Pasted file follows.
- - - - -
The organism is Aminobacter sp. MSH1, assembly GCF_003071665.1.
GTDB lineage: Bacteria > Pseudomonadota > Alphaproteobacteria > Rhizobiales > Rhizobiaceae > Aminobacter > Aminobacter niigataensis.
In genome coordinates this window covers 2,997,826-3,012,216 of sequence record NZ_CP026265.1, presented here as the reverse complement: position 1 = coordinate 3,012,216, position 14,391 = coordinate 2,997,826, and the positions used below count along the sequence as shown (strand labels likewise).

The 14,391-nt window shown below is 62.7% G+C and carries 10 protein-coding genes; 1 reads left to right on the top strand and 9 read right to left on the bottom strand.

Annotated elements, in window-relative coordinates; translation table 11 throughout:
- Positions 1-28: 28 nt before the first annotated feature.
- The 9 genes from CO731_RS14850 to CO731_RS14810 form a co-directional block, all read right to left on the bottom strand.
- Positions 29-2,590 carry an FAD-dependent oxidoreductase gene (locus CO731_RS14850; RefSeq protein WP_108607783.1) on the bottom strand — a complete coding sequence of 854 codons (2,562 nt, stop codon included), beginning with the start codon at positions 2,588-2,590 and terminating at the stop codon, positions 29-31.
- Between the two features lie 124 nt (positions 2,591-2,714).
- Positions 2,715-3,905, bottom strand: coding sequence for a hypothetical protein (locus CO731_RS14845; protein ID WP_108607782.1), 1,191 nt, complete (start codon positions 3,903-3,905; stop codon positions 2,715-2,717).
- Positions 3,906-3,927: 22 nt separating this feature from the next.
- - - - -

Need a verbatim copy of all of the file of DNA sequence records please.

The organism is Aminobacter sp. MSH1, assembly GCF_003071665.1.
GTDB lineage: Bacteria > Pseudomonadota > Alphaproteobacteria > Rhizobiales > Rhizobiaceae > Aminobacter > Aminobacter niigataensis.
In genome coordinates this window covers 2,997,826-3,012,216 of sequence record NZ_CP026265.1, presented here as the reverse complement: position 1 = coordinate 3,012,216, position 14,391 = coordinate 2,997,826, and the positions used below count along the sequence as shown (strand labels likewise).

The 14,391-nt window shown below is 62.7% G+C and carries 10 protein-coding genes; 1 reads left to right on the top strand and 9 read right to left on the bottom strand.

Annotated elements, in window-relative coordinates; translation table 11 throughout:
- Positions 1-28: 28 nt before the first annotated feature.
- The 9 genes from CO731_RS14850 to CO731_RS14810 form a co-directional block, all read right to left on the bottom strand.
- Positions 29-2,590 carry an FAD-dependent oxidoreductase gene (locus CO731_RS14850; RefSeq protein WP_108607783.1) on the bottom strand — a complete coding sequence of 854 codons (2,562 nt, stop codon included), beginning with the start codon at positions 2,588-2,590 and terminating at the stop codon, positions 29-31.
- Between the two features lie 124 nt (positions 2,591-2,714).
- Positions 2,715-3,905, bottom strand: coding sequence for a hypothetical protein (locus CO731_RS14845; protein ID WP_108607782.1), 1,191 nt, complete (start codon positions 3,903-3,905; stop codon positions 2,715-2,717).
- Positions 3,906-3,927: 22 nt separating this feature from the next.